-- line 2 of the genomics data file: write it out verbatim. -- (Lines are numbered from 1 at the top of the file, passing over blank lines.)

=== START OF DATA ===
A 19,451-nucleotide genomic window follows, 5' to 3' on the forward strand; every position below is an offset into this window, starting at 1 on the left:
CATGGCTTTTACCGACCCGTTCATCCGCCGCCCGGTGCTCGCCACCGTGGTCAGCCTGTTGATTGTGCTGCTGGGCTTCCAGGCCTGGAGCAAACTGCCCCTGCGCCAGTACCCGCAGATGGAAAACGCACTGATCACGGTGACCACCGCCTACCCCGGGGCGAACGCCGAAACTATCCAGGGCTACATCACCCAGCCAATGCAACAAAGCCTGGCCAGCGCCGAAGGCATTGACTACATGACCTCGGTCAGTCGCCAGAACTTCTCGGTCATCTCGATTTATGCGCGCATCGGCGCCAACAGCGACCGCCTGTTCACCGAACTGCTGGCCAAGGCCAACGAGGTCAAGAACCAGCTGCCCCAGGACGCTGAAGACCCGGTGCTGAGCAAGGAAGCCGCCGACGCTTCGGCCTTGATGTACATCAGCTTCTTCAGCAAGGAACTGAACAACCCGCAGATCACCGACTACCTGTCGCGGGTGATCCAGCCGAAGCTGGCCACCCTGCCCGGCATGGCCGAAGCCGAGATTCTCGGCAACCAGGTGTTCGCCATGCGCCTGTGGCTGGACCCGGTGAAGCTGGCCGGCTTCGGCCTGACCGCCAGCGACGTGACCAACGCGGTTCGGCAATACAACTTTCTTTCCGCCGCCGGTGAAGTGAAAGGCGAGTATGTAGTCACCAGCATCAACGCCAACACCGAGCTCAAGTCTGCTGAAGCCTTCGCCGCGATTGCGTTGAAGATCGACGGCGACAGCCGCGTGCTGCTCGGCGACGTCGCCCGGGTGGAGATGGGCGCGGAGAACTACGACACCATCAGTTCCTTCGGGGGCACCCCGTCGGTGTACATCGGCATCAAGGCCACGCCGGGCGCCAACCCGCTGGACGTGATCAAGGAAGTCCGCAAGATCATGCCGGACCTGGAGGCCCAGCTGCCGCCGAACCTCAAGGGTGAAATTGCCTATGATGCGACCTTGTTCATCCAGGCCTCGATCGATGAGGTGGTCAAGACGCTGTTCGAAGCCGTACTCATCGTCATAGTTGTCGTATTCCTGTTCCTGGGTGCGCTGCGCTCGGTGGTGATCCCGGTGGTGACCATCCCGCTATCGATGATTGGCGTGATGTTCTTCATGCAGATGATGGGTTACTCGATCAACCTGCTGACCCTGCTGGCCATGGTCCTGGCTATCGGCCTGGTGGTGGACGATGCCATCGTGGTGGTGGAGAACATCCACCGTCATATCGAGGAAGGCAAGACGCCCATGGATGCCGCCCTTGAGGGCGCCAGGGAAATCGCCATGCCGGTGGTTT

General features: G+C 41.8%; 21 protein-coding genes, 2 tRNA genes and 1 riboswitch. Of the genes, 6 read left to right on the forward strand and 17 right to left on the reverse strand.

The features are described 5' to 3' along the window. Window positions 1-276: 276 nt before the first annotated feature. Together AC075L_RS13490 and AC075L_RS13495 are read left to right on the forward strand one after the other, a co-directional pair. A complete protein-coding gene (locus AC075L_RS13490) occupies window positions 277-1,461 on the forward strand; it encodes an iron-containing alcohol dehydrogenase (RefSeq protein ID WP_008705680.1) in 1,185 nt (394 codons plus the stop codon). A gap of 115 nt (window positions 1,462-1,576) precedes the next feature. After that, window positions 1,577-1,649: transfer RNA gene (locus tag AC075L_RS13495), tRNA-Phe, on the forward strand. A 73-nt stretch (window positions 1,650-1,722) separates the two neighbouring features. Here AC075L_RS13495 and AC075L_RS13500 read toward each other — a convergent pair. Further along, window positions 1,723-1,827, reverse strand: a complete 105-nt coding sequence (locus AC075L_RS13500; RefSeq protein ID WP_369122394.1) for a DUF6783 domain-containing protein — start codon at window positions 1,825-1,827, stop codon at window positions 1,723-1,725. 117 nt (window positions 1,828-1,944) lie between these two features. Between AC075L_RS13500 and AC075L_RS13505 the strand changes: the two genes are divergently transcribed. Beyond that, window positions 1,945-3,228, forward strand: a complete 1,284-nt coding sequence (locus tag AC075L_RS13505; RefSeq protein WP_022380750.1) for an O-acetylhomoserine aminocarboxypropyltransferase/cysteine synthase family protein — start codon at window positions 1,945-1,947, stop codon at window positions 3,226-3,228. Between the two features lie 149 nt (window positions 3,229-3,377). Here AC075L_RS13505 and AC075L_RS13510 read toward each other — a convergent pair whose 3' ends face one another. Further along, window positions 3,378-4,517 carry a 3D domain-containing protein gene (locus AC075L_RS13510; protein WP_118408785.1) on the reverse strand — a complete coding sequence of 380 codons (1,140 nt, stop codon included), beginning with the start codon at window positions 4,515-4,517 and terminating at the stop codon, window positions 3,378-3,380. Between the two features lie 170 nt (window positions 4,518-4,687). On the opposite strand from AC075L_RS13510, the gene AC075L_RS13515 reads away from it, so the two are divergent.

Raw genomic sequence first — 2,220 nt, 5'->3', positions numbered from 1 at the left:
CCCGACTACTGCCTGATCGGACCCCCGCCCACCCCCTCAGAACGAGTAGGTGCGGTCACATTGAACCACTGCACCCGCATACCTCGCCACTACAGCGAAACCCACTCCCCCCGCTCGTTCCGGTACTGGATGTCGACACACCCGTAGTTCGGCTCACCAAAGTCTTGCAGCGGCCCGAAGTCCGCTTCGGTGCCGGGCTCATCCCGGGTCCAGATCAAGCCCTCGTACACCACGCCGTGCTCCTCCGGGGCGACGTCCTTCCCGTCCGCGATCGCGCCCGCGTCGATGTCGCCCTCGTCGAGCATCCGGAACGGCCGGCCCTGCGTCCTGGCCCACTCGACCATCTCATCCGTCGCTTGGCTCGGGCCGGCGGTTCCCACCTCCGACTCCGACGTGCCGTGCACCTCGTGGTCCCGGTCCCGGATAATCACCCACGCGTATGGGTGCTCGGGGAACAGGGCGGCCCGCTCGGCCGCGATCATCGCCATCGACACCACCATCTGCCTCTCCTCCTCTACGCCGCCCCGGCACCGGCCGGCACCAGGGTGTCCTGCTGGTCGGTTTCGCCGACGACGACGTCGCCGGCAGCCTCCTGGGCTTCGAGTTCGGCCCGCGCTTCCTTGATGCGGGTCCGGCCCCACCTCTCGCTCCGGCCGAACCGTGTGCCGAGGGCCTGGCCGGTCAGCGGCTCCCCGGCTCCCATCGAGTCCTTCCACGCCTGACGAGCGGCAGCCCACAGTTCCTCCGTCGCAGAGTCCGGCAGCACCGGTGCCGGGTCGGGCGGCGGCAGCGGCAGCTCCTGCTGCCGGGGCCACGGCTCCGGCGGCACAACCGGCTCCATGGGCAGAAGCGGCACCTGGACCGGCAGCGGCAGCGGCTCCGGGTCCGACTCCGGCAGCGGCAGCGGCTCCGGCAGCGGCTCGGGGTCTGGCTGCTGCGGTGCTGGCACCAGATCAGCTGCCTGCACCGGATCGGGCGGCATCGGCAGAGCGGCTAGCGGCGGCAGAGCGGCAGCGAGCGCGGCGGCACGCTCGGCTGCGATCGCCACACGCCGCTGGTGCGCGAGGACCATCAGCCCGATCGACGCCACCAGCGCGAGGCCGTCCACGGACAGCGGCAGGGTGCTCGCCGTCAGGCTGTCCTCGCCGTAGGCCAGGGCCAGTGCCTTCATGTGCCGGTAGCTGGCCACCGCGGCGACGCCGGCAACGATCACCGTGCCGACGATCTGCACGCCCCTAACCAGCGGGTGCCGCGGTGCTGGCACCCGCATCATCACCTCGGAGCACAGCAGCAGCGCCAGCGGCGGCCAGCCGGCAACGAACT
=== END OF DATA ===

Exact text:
CATGGCTTTTACCGACCCGTTCATCCGCCGCCCGGTGCTCGCCACCGTGGTCAGCCTGTTGATTGTGCTGCTGGGCTTCCAGGCCTGGAGCAAACTGCCCCTGCGCCAGTACCCGCAGATGGAAAACGCACTGATCACGGTGACCACCGCCTACCCCGGGGCGAACGCCGAAACTATCCAGGGCTACATCACCCAGCCAATGCAACAAAGCCTGGCCAGCGCCGAAGGCATTGACTACATGACCTCGGTCAGTCGCCAGAACTTCTCGGTCATCTCGATTTATGCGCGCATCGGCGCCAACAGCGACCGCCTGTTCACCGAACTGCTGGCCAAGGCCAACGAGGTCAAGAACCAGCTGCCCCAGGACGCTGAAGACCCGGTGCTGAGCAAGGAAGCCGCCGACGCTTCGGCCTTGATGTACATCAGCTTCTTCAGCAAGGAACTGAACAACCCGCAGATCACCGACTACCTGTCGCGGGTGATCCAGCCGAAGCTGGCCACCCTGCCCGGCATGGCCGAAGCCGAGATTCTCGGCAACCAGGTGTTCGCCATGCGCCTGTGGCTGGACCCGGTGAAGCTGGCCGGCTTCGGCCTGACCGCCAGCGACGTGACCAACGCGGTTCGGCAATACAACTTTCTTTCCGCCGCCGGTGAAGTGAAAGGCGAGTATGTAGTCACCAGCATCAACGCCAACACCGAGCTCAAGTCTGCTGAAGCCTTCGCCGCGATTGCGTTGAAGATCGACGGCGACAGCCGCGTGCTGCTCGGCGACGTCGCCCGGGTGGAGATGGGCGCGGAGAACTACGACACCATCAGTTCCTTCGGGGGCACCCCGTCGGTGTACATCGGCATCAAGGCCACGCCGGGCGCCAACCCGCTGGACGTGATCAAGGAAGTCCGCAAGATCATGCCGGACCTGGAGGCCCAGCTGCCGCCGAACCTCAAGGGTGAAATTGCCTATGATGCGACCTTGTTCATCCAGGCCTCGATCGATGAGGTGGTCAAGACGCTGTTCGAAGCCGTACTCATCGTCATAGTTGTCGTATTCCTGTTCCTGGGTGCGCTGCGCTCGGTGGTGATCCCGGTGGTGACCATCCCGCTATCGATGATTGGCGTGATGTTCTTCATGCAGATGATGGGTTACTCGATCAACCTGCTGACCCTGCTGGCCATGGTCCTGGCTATCGGCCTGGTGGTGGACGATGCCATCGTGGTGGTGGAGAACATCCACCGTCATATCGAGGAAGGCAAGACGCCCATGGATGCCGCCCTTGAGGGCGCCAGGGAAATCGCCATGCCGGTGGTTT